Home Industry Deals Microsoft's Nokia acquisition closes – the deal is done
Microsoft's Nokia acquisition closes – the deal is done Featured
Get all your tech news delivered to your mail box five days a week
iTWire UPDATE - it's FREE!


Microsoft's acquisition of Nokia’s phone business has finally closed. A new era begins for the company that once defined the computer industry. It hopes it will do so again.

Microsoft’s US$7.2 billion acquired a bit more than half the total company. Its bit has been renamed Microsoft Mobile.

Microsoft Mobile is be headquartered in Espoo, outside of Helsinki, and remains a separate, though wholly owned, company. Stephen Elop, formerly the CEO of Nokia -- and before that an executive at Microsoft -- will lead the subsidiary, which will have more than 30,000 employees. Operationally it is part of Microsoft’s devices division, which also includes the Xbox, and which is also headed by Elop.

The transaction was meant to be finalised last month but was held up by regulation issues in various countries, including China, which has finally given the green light.

The deal was originally announced back in September, when previous Microsoft CEO Steve Ballmer was still in charge. At the time Microsoft said it would pay approximately US$5 billion for “substantially all” of Nokia's Devices and Services business and US$2.2 billion to license a broad portfolio of Nokia's patents.

Nokia is left with NSN (Nokia Solutions and Networks) and the mobile software business, including the HERE mapping technology. NSN was previously a 50:50 joint venture with Siemens, Nokia bought its partner out last year, mostly with money financed as a loan against the money it would get from the Microsoft deal. It seems likely that the remaining bits will be amalgamated and called simply ‘Nokia’.

“Today we welcome the Nokia Devices and Services business to our family. The mobile capabilities and assets they bring will advance our transformation,” said Microsoft CEO Satya Nadella. “Together with our partners, we remain focused on delivering innovation more rapidly in our mobile-first, cloud-first world.”

Nadella, only the third CEO in the company’s history, has set out a clear path for the new Microsoft. The Nokia acquisition was not his idea, but it is an important part of his vision.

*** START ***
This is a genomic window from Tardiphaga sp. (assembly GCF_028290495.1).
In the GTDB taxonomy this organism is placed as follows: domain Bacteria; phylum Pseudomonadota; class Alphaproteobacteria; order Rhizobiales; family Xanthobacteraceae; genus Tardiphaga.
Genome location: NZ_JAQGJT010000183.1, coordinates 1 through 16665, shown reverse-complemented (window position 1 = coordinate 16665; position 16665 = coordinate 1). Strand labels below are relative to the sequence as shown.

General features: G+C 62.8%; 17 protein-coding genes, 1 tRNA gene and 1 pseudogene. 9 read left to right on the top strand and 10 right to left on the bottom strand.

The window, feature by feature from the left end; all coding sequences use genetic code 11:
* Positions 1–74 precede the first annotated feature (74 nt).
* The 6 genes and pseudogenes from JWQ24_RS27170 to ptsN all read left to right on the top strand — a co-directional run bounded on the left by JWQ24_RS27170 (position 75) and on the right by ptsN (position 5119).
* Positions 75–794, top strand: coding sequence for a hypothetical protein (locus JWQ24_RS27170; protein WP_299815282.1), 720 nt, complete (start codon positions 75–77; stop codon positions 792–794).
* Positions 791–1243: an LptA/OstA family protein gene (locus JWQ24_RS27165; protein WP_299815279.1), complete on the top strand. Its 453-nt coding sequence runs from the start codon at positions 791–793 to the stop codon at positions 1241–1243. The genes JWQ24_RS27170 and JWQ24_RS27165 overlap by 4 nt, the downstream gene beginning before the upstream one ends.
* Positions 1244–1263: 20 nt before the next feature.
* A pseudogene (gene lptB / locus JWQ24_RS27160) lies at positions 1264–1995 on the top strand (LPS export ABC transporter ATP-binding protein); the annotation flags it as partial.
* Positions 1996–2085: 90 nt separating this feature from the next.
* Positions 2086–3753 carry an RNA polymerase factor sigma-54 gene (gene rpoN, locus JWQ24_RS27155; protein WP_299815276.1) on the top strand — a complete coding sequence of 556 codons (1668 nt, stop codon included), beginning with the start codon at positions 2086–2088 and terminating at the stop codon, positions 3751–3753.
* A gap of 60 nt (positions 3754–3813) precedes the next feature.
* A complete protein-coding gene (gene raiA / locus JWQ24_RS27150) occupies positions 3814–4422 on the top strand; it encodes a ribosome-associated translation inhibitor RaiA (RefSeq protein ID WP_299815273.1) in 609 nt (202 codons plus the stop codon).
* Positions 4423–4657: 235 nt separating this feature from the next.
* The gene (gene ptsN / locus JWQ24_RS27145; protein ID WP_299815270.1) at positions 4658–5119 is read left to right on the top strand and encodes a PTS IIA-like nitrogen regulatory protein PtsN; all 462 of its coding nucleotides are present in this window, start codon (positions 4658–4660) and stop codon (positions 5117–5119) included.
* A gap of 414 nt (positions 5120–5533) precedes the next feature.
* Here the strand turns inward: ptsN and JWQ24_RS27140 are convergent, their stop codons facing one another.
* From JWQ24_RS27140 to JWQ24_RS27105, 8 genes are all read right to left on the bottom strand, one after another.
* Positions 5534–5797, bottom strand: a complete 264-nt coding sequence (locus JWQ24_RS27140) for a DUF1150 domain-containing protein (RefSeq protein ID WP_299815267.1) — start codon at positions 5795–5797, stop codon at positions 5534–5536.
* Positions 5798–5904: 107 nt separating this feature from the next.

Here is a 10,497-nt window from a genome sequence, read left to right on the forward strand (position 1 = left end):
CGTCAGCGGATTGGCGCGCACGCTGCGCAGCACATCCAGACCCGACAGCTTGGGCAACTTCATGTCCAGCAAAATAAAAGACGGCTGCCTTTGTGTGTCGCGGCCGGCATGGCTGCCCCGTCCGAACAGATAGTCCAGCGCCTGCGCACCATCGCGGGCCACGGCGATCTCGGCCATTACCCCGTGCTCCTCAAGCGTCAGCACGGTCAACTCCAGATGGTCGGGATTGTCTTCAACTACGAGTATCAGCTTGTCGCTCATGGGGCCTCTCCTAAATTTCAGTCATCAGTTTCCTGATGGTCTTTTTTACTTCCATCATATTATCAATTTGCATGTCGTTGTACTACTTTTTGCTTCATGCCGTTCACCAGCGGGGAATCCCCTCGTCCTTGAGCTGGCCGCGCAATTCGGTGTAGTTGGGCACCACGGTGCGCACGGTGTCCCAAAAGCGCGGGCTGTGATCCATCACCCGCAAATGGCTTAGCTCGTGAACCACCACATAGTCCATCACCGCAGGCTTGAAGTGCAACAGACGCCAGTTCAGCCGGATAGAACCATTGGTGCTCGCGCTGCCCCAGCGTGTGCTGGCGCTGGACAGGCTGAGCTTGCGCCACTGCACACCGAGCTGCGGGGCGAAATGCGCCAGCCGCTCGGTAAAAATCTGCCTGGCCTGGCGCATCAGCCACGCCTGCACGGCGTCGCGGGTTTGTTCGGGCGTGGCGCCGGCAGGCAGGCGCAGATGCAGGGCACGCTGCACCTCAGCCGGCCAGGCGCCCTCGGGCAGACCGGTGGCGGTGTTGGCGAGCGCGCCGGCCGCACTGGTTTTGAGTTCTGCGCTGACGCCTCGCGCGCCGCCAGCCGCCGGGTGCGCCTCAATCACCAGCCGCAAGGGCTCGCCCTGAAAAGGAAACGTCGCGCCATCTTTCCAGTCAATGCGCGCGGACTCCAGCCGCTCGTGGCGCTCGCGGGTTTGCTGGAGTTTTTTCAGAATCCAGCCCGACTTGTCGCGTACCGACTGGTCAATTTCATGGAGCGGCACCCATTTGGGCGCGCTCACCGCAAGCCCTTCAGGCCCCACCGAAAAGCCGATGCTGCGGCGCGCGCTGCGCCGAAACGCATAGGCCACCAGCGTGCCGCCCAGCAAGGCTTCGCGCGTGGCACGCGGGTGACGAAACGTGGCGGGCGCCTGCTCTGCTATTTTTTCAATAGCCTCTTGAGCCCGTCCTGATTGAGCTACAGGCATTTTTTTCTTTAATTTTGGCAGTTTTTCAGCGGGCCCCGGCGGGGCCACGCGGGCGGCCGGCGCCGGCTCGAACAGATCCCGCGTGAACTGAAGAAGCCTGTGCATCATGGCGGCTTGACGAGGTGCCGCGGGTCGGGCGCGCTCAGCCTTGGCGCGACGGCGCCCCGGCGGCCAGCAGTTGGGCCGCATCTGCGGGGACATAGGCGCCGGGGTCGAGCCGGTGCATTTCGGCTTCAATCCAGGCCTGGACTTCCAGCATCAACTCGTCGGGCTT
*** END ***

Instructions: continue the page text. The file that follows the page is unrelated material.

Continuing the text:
OWN THE FUTURE OF SOFTWARE

Tomorrow, 26 August we’re delivering a FREE day of high-impact content to give you the know-how to lead in the App Economy. Please don’t be sorry you missed it.

• Keynotes on how software is rewriting businesses the world over, including our own backyard

• View code level details with context and repair problems quickly

• Fix problems in minutes before they wreak havoc

• Streams covering DevOps, Security and Management Cloud from pioneers at the coalface.

Register Now - it's FREE!

CLICK TO REGISTER!

ITWIRE SERIES - IS YOUR BACKUP STRATEGY COSTING YOU CLIENTS?

Where are your clients backing up to right now?

Is your DR strategy as advanced as the rest of your service portfolio?

What areas of your business could be improved if you outsourced your backups to a trusted source?

Read the industry whitepaper and discover where to turn to for managed backup

FIND OUT MORE!

Graeme Philipson

Graeme Philipson is senior associate editor at iTWire and editor of sister publication CommsWire. He is also founder and Research Director of Connection Research, a market research and analysis firm specialising in the convergence of sustainable, digital and environmental technologies. He has been in the high tech industry for more than 30 years, most of that time as a market researcher, analyst and journalist. He was founding editor of MIS magazine, and is a former editor of Computerworld Australia. He was a research director for Gartner Asia Pacific and research manager for the Yankee Group Australia. He was a long time IT columnist in The Age and The Sydney Morning Herald, and is a recipient of the Kester Award for lifetime achievement in IT journalism.

Connect